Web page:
Tualatin Hills Nature Park is an easy-to-run oasis that's great for trail neophytes and Beaverton-area folks seeking dirt, shade, and solitude without the expedition to Forest Park.
Right up front: This is a wildlife preserve, so no dogs are allowed.
Driving directions take you to the main entrance off Millikan Way. There's a parking lot, a water fountain, and restrooms (not open 24 hours). There is also an easy transit entrance from the SW 158th/Merlo Road MAX station. Hop off the MAX and take the paved access path into the park, landing about halfway between the main entrance and the far end.
Despite its name, Tualatin Hills Nature Park is mostly flat. Inclines are slight as well as few and far between. There are many small loops and side paths to keep you from having to repeat the same path.
The paths from the main entrance (Vine Maple and Oak) are paved, totaling about 1.5 miles. You won’t be able to complete a loop, however, without running on unpaved, mostly wooded trails. Without too much repetition, you can cover 3–5 miles in the park easily.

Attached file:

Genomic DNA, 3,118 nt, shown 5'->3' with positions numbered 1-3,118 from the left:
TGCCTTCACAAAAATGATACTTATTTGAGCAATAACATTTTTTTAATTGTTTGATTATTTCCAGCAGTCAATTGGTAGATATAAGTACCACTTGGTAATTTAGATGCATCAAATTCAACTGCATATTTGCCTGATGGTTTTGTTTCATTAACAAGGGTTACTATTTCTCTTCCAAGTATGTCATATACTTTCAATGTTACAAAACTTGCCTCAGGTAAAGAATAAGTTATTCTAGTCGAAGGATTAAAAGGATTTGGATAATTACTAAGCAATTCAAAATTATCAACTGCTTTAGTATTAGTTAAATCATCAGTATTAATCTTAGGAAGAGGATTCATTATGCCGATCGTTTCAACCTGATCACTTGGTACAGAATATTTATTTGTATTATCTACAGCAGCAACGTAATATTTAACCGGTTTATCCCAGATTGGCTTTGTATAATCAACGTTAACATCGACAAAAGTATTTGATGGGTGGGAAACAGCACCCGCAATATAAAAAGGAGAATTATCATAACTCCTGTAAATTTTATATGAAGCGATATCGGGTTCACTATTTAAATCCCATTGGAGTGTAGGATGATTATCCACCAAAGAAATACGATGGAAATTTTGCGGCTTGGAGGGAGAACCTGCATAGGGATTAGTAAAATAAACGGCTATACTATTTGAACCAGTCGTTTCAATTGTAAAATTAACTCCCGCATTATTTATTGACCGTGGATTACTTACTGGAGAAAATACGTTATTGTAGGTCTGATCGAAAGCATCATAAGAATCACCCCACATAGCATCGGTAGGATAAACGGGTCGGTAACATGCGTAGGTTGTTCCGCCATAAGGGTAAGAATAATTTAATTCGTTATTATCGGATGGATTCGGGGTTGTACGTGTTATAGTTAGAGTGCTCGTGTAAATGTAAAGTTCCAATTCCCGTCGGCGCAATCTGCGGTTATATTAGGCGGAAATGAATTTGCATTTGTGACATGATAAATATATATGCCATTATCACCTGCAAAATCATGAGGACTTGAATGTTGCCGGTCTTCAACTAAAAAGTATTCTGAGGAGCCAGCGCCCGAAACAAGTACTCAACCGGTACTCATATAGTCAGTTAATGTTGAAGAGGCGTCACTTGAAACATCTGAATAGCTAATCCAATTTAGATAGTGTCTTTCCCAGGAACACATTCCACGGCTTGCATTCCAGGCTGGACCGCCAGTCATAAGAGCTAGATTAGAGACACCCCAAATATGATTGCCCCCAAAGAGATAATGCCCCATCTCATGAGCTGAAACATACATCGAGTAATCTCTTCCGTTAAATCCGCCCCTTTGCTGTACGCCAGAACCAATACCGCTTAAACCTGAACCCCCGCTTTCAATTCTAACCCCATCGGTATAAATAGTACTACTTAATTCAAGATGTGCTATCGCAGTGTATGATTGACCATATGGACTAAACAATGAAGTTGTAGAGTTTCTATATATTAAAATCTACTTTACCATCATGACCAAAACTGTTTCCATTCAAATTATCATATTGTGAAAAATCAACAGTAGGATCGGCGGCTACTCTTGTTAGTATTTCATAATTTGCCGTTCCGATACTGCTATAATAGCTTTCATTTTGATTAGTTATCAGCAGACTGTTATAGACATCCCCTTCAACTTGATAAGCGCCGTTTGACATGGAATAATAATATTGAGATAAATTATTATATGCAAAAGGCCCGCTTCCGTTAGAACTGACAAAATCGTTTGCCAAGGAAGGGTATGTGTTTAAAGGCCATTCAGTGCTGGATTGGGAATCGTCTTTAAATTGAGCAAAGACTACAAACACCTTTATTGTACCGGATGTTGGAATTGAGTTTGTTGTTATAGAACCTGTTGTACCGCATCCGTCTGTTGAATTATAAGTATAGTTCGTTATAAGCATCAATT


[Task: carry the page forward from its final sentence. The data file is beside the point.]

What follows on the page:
Find the Old Wagon Trail, a wooden boardwalk trail covered with greenery, and forget you’re just in a park in Beaverton (until you run by the Trimet building, anyway). Run the Chickadee Loop, a boardwalk overlooking Beaverton Creek.
You’ll be hard-pressed to find a time when there are enough visitors on the paths to inconvenience a run, except weekend mornings.
This run has:
- tree cover (some protection from rain and direct sunlight);
- easy access;
- many paths and and generally good signage inside;
- drinking fountain and restroom;
- lack of hills.
To get to Tualatin Hills Nature Park take Hwy 26 to Exit 67 for Murray Boulevard in Beaverton. Go south on Murray Boulevard for two miles, then turn right onto SW Millikan Way. The entrance to the park will be on your right.
Julie Baker is a former collegiate swimmer who runs for the Portland Running Company Race Team. She lives in Portland with her husband and two children. Email firstname.lastname@example.org.